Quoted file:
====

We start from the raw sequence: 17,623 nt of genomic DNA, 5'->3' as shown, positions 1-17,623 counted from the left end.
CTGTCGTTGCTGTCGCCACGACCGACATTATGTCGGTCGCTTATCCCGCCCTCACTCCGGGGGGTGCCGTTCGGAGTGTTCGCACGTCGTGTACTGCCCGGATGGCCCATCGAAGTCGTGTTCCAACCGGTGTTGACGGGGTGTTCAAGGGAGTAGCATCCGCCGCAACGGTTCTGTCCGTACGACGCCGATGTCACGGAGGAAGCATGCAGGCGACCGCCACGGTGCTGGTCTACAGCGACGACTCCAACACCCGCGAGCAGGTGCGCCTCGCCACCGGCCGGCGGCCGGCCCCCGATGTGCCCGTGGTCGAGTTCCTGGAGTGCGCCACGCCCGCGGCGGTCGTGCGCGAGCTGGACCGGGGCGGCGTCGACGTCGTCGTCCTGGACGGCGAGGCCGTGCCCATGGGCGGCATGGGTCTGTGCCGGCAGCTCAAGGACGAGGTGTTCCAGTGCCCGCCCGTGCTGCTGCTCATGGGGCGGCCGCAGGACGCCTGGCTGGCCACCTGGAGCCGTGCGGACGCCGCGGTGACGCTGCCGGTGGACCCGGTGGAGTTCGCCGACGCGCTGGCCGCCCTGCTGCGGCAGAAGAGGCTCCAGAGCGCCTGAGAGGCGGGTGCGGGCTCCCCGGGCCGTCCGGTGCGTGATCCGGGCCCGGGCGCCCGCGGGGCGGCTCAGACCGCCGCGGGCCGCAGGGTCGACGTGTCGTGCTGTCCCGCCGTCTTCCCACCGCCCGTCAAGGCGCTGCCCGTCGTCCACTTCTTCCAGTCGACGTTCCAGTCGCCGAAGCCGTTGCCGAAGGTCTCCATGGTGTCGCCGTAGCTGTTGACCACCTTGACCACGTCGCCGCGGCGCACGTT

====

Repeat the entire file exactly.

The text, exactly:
We start from the raw sequence: 17,623 nt of genomic DNA, 5'->3' as shown, positions 1-17,623 counted from the left end.
CTGTCGTTGCTGTCGCCACGACCGACATTATGTCGGTCGCTTATCCCGCCCTCACTCCGGGGGGTGCCGTTCGGAGTGTTCGCACGTCGTGTACTGCCCGGATGGCCCATCGAAGTCGTGTTCCAACCGGTGTTGACGGGGTGTTCAAGGGAGTAGCATCCGCCGCAACGGTTCTGTCCGTACGACGCCGATGTCACGGAGGAAGCATGCAGGCGACCGCCACGGTGCTGGTCTACAGCGACGACTCCAACACCCGCGAGCAGGTGCGCCTCGCCACCGGCCGGCGGCCGGCCCCCGATGTGCCCGTGGTCGAGTTCCTGGAGTGCGCCACGCCCGCGGCGGTCGTGCGCGAGCTGGACCGGGGCGGCGTCGACGTCGTCGTCCTGGACGGCGAGGCCGTGCCCATGGGCGGCATGGGTCTGTGCCGGCAGCTCAAGGACGAGGTGTTCCAGTGCCCGCCCGTGCTGCTGCTCATGGGGCGGCCGCAGGACGCCTGGCTGGCCACCTGGAGCCGTGCGGACGCCGCGGTGACGCTGCCGGTGGACCCGGTGGAGTTCGCCGACGCGCTGGCCGCCCTGCTGCGGCAGAAGAGGCTCCAGAGCGCCTGAGAGGCGGGTGCGGGCTCCCCGGGCCGTCCGGTGCGTGATCCGGGCCCGGGCGCCCGCGGGGCGGCTCAGACCGCCGCGGGCCGCAGGGTCGACGTGTCGTGCTGTCCCGCCGTCTTCCCACCGCCCGTCAAGGCGCTGCCCGTCGTCCACTTCTTCCAGTCGACGTTCCAGTCGCCGAAGCCGTTGCCGAAGGTCTCCATGGTGTCGCCGTAGCTGTTGACCACCTTGACCACGTCGCCGCGGCGCACGTT